How does Flock Freight calculate emissions savings?
Here’s the short answer:
- Shared truckload shipments remove the need for 60% of the fuel that LTL carriers use for hub-and-spoke operations
- A shared truckload drives, on average, a 20% longer route than a regular point-A-to-point-B truckload shipment
- 60% – 20% = 40% savings in fuel and fuel emissions
The long answer:
In the supply chain world, being “green” is a major topic of discussion. Emissions targets, public image, and fractional environmental footprints are all surfacing to the forefront of company goals and missions across industries. In the freight industry, many different solutions promise a “greener” track to delivering goods, but it can be tough to decode exactly why and by how much these freight options – that claim to be sustainable – actually reduce environmental impact.
At Flock Freight, our specialty in shared truckload (STL) service is inherently better for the environment primarily because it slashes greenhouse gas emissions that are caused by freight shipping. In an effort to make sustainability easier to understand, we want to be completely transparent and inform you exactly how we calculate our emissions savings.
Before we explain, it’s important to understand a couple of key concepts. The first concept is carbon dioxide equivalents (CO2e). When a gasoline- or diesel-powered vehicle emits exhaust, the atmosphere becomes exposed to many different things – not just carbon dioxide. When you see “CO2e” tied to our emissions savings, that means we’re calculating the impact of all different types of pollutants that come out of a truck’s exhaust and wrapping them up into a comprehensive metric that accounts for their Global Warming Potential (GWP). If you want to learn more about GWP, you can read about it here.
When shipping freight shared truckload, you reduce greenhouse gas emissions by approximately 40%. The way we arrived at this number is by assuming that emissions correlate closely with diesel consumption and by benchmarking fuel consumption from LTL carriers. Based on work from various sources, we learned that the distribution of fuel consumption when shipping LTL is:
- 40-70% Pickup & delivery (P&D)
- 20-30% Shuttle (transits between the terminals and hub within a market geography)
- 20-40% Linehaul (long-distance transport between markets)
Based on this logic, we assume that if a group of LTL shipments make up a shared truckload, they would not require the P&D or shuttle portions of this journey. They would, however, incur some additional fuel expense, specifically:
- Fuel associated with idle time at pickup and delivery
- Fuel associated with out-of-route miles
- Penalty for less than 100% utilization of linehaul trailer (We make the conservative assumption that LTL linehaul trailers are 100% utilized, while shared truckload trailers average 100% utilization.)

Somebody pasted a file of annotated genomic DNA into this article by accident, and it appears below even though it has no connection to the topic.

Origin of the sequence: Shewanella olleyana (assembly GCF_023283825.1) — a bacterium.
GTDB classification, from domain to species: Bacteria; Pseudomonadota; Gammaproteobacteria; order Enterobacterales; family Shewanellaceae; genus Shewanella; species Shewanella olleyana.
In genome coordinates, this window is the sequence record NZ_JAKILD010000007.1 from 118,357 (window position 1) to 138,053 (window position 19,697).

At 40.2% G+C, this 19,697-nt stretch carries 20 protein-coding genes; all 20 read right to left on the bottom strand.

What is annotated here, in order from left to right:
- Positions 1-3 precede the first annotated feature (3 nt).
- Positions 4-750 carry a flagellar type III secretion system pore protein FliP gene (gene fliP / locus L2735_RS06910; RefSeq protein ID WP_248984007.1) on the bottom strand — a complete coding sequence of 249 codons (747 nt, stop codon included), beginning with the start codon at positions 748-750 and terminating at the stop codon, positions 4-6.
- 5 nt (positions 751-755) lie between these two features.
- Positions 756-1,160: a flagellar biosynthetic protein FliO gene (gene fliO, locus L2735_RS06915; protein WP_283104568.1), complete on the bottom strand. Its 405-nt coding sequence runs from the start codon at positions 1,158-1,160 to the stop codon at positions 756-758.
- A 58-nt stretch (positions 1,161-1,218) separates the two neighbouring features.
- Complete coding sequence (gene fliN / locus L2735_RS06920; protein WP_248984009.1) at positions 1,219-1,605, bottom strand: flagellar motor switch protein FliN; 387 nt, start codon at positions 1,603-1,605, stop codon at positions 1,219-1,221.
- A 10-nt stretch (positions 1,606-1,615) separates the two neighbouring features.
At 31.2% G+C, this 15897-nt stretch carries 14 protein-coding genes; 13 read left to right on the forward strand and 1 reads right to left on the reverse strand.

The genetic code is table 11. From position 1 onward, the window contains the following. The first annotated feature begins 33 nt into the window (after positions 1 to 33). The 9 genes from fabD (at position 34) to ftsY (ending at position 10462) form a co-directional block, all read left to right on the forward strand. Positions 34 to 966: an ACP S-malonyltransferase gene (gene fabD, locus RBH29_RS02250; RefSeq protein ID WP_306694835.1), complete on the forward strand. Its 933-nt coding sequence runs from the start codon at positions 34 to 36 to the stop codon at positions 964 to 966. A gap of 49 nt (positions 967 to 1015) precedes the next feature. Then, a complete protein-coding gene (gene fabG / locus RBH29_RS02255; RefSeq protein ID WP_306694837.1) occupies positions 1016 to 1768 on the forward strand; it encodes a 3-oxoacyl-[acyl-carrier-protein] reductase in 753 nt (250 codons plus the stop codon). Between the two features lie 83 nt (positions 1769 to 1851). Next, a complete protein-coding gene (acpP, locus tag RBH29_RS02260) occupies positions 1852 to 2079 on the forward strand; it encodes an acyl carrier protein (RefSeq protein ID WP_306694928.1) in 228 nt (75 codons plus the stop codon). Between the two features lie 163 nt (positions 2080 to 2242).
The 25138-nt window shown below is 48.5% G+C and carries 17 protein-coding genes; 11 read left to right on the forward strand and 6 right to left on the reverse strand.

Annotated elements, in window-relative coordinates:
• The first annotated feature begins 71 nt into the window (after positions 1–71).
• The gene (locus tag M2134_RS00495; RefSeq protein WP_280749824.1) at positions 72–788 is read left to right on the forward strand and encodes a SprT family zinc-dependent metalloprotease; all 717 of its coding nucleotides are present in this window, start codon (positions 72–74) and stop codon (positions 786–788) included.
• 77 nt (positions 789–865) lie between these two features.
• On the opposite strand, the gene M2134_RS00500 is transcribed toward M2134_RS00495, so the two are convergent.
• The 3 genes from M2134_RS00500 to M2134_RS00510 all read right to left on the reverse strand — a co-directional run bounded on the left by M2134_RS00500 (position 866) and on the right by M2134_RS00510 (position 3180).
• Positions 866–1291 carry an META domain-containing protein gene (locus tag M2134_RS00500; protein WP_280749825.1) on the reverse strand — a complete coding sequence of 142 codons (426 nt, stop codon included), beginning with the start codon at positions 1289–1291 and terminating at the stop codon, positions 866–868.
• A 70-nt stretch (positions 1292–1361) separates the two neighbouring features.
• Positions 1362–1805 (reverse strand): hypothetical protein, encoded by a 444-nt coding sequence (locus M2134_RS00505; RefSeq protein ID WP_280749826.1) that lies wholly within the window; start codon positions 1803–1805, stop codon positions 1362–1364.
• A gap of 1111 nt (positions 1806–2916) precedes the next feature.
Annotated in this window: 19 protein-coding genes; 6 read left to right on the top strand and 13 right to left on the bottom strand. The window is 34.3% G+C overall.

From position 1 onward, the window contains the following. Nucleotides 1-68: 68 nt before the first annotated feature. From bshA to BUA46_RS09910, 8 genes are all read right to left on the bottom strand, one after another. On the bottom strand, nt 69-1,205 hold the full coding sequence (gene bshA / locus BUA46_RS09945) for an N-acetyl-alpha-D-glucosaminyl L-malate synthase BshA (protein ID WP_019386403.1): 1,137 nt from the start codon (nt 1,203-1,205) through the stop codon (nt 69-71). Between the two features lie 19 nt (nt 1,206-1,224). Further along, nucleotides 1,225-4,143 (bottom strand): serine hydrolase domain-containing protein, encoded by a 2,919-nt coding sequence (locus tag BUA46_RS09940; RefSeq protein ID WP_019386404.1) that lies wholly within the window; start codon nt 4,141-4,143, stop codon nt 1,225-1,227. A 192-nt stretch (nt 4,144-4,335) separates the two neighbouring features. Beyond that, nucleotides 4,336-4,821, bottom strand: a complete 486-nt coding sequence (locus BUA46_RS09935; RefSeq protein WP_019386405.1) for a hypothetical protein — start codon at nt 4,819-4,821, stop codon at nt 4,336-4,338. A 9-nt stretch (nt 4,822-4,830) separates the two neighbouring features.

The table lays out an illustrative example about four LTL shipments that get moved between two markets 1,300 miles apart as part of a shared truckload. Since this analysis makes multiple assumptions, we kept all assumptions as conservative as possible, specifically using the largest percentage of linehaul fuel expense in the range. Additionally, we assume penalties for (a) idle time, (b) out-of-route mileage, and (c) trailer utilization. The result is fuel consumption of 600 gallons of fuel, or a 40% savings versus LTL.
|Fuel Use (Gallons)||Explanation|
|1,000||Total fuel consumption to move four LTL shipments from Market A to Market B|
|– 400||Fuel required for pickup at origin points|
|– 200||Fuel required for transit from origin terminal to hub and from destination hub to terminal|
|= 400||Fuel required for linehaul (1,300 miles / 6.5 MPG)|
|+ 40||Allotment for idle time at pickup and delivery (10% of linehaul)|
|+ 80||Allotment for 20% out-of-route mileage of shared truckload route (20% of linehaul)|
|+ 80||Penalty for 80% trailer utilization (20% of linehaul)|
|= 600||Total fuel consumption of moving shipments as a shared truckload|
From here, we assume every STL shipment’s emissions savings occur because it did not move as an LTL through the hub-and-spoke network. Assuming that the STL shipment replaced an LTL one, we use the following figures to calculate emissions:
- Average mileage of a shipment: 1,000 miles
- Average fuel economy of a 53’ truck: 6.5 miles per gallon
- CO2 equivalent of a gallon of fuel: 19.6 pounds of CO2e per gallon of fuel
We use the EPA-defined CO2e for a gallon of fuel, which you can explore here to see how fuel savings equate to different environmental impacts.
Calculating exact emissions is a difficult task that can never be done with 100% accuracy unless it’s being measured in a lab. Is the calculation we use backed by real data that is constantly being monitored? Yes. Is it perfect? No. We believe that making the decision to be environmentally responsible should be backed by an understanding of how that impact is happening and the magnitude that you’re contributing to make a difference.
Flock Freight is constantly working to educate and inform our customers across the industry about how they can produce fewer greenhouse gas emissions in their supply chains. It is without question that shared truckload makes strides to help supply chains become “green.” This belief is part of the reason we’ve been certified as a B Corporation, with a central focus on using business as a force for good.
As we tirelessly work to bring environmental stewardship to the forefront of the freight industry, we encourage every shipper – whether you’re a small business or a Fortune 500 corporation – to take part in our mission: To reimagine and reinvent the freight industry by relentlessly eliminating waste and inefficiency.